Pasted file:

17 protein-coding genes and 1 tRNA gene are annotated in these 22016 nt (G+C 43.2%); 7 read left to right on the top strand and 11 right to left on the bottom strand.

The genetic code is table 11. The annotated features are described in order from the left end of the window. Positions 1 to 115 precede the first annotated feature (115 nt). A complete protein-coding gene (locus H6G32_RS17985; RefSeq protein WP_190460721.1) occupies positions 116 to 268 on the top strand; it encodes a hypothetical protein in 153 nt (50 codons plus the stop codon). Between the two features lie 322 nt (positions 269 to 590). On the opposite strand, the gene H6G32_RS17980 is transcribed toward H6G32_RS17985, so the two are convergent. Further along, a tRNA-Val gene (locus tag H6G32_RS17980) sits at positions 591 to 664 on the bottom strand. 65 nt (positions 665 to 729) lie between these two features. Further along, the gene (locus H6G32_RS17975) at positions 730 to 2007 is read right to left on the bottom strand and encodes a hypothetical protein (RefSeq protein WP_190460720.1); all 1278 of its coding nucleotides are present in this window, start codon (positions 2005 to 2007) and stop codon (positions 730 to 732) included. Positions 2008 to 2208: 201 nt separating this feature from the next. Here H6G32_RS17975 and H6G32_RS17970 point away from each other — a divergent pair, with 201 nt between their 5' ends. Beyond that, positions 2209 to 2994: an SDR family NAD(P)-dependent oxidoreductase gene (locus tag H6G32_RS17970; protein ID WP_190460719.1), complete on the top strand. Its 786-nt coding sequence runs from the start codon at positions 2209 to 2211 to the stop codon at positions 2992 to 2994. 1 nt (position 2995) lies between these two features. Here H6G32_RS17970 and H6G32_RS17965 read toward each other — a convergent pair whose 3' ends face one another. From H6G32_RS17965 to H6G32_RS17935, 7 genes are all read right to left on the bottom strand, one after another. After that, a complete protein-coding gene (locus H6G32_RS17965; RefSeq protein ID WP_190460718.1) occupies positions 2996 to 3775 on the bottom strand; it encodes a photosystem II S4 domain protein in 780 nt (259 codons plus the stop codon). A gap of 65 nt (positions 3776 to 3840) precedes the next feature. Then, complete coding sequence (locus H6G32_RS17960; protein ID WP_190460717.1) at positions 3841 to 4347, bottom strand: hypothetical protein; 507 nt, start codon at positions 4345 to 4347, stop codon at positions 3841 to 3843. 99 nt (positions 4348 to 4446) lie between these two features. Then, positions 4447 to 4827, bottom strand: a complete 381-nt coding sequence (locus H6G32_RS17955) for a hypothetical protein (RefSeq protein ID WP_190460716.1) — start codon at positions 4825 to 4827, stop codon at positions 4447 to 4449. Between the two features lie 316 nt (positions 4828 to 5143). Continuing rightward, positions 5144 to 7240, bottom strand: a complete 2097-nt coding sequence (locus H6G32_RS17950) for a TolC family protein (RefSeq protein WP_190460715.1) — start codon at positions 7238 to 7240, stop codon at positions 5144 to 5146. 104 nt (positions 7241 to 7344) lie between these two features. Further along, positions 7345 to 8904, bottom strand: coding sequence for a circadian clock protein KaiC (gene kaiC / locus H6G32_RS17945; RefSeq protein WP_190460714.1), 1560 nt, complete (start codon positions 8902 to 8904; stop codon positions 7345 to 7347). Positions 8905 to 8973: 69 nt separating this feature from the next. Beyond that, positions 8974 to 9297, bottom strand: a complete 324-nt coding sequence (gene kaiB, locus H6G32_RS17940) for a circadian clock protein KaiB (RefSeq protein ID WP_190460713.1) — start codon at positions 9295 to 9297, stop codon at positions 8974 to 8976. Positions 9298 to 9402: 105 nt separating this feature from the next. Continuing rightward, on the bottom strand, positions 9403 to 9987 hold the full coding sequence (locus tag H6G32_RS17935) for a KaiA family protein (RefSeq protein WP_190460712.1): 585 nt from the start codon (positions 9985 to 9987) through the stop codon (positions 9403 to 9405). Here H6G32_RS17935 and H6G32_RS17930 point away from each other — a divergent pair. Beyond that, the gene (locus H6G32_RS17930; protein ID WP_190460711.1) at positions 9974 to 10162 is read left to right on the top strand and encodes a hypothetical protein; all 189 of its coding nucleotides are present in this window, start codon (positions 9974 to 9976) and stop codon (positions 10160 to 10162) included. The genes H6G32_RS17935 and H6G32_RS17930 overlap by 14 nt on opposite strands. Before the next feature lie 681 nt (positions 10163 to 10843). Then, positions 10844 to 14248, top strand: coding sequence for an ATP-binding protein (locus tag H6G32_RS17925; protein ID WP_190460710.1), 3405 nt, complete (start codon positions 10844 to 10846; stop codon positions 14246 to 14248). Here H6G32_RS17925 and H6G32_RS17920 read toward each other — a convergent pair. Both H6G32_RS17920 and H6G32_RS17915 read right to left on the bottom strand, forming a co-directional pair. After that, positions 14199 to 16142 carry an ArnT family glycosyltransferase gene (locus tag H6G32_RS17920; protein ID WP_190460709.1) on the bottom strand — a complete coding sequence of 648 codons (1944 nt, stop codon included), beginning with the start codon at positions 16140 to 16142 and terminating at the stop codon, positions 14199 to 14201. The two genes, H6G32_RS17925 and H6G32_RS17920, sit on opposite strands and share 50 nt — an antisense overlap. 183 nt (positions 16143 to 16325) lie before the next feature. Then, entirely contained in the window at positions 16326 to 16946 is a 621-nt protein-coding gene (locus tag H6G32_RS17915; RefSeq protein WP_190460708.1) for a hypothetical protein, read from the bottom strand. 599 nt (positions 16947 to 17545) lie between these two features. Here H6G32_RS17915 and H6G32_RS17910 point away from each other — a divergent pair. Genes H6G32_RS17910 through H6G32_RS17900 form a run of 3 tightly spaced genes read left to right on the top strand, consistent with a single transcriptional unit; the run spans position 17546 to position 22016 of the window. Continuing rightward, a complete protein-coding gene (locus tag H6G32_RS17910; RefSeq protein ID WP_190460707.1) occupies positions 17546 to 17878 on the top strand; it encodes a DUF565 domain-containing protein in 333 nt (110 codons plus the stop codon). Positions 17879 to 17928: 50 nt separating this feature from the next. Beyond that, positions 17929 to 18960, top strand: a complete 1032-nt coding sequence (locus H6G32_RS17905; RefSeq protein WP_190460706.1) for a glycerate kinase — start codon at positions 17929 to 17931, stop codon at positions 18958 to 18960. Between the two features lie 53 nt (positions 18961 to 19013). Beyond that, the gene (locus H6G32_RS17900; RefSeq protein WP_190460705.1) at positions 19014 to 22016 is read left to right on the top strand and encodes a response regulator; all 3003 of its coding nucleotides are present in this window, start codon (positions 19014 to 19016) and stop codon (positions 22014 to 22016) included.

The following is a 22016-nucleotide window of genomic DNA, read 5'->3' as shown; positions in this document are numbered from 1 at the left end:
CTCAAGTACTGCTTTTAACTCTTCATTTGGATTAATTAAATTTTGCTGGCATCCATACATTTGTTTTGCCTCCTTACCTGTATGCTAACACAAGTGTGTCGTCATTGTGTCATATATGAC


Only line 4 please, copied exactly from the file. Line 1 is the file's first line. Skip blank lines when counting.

CTCAAGTACTGCTTTTAACTCTTCATTTGGATTAATTAAATTTTGCTGGCATCCATACATTTGTTTTGCCTCCTTACCTGTATGCTAACACAAGTGTGTCGTCATTGTGTCATATATGAC